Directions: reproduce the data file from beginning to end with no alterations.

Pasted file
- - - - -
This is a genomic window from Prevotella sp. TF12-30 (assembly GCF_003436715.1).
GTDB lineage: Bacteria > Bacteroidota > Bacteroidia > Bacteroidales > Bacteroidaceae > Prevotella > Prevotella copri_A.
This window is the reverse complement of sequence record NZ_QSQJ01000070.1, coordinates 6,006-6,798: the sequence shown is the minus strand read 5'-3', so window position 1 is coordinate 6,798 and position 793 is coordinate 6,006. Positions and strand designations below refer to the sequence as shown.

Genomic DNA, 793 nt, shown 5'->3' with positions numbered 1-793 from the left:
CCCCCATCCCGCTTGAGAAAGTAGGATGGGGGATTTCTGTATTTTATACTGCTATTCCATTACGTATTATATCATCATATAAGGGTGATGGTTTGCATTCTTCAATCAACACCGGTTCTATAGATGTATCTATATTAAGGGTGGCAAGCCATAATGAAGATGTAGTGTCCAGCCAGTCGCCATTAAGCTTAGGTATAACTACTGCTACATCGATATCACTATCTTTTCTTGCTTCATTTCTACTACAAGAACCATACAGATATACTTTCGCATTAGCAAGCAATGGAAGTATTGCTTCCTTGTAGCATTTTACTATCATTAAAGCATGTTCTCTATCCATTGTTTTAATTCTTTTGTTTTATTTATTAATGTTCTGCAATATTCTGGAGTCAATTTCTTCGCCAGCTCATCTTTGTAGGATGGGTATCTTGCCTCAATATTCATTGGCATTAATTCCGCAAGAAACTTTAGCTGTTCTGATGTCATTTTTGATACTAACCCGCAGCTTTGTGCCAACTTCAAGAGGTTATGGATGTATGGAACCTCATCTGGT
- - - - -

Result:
This is a genomic window from Prevotella sp. TF12-30 (assembly GCF_003436715.1).
GTDB lineage: Bacteria > Bacteroidota > Bacteroidia > Bacteroidales > Bacteroidaceae > Prevotella > Prevotella copri_A.
This window is the reverse complement of sequence record NZ_QSQJ01000070.1, coordinates 6,006-6,798: the sequence shown is the minus strand read 5'-3', so window position 1 is coordinate 6,798 and position 793 is coordinate 6,006. Positions and strand designations below refer to the sequence as shown.

Genomic DNA, 793 nt, shown 5'->3' with positions numbered 1-793 from the left:
CCCCCATCCCGCTTGAGAAAGTAGGATGGGGGATTTCTGTATTTTATACTGCTATTCCATTACGTATTATATCATCATATAAGGGTGATGGTTTGCATTCTTCAATCAACACCGGTTCTATAGATGTATCTATATTAAGGGTGGCAAGCCATAATGAAGATGTAGTGTCCAGCCAGTCGCCATTAAGCTTAGGTATAACTACTGCTACATCGATATCACTATCTTTTCTTGCTTCATTTCTACTACAAGAACCATACAGATATACTTTCGCATTAGCAAGCAATGGAAGTATTGCTTCCTTGTAGCATTTTACTATCATTAAAGCATGTTCTCTATCCATTGTTTTAATTCTTTTGTTTTATTTATTAATGTTCTGCAATATTCTGGAGTCAATTTCTTCGCCAGCTCATCTTTGTAGGATGGGTATCTTGCCTCAATATTCATTGGCATTAATTCCGCAAGAAACTTTAGCTGTTCTGATGTCATTTTTGATACTAACCCGCAGCTTTGTGCCAACTTCAAGAGGTTATGGATGTATGGAACCTCATCTGGT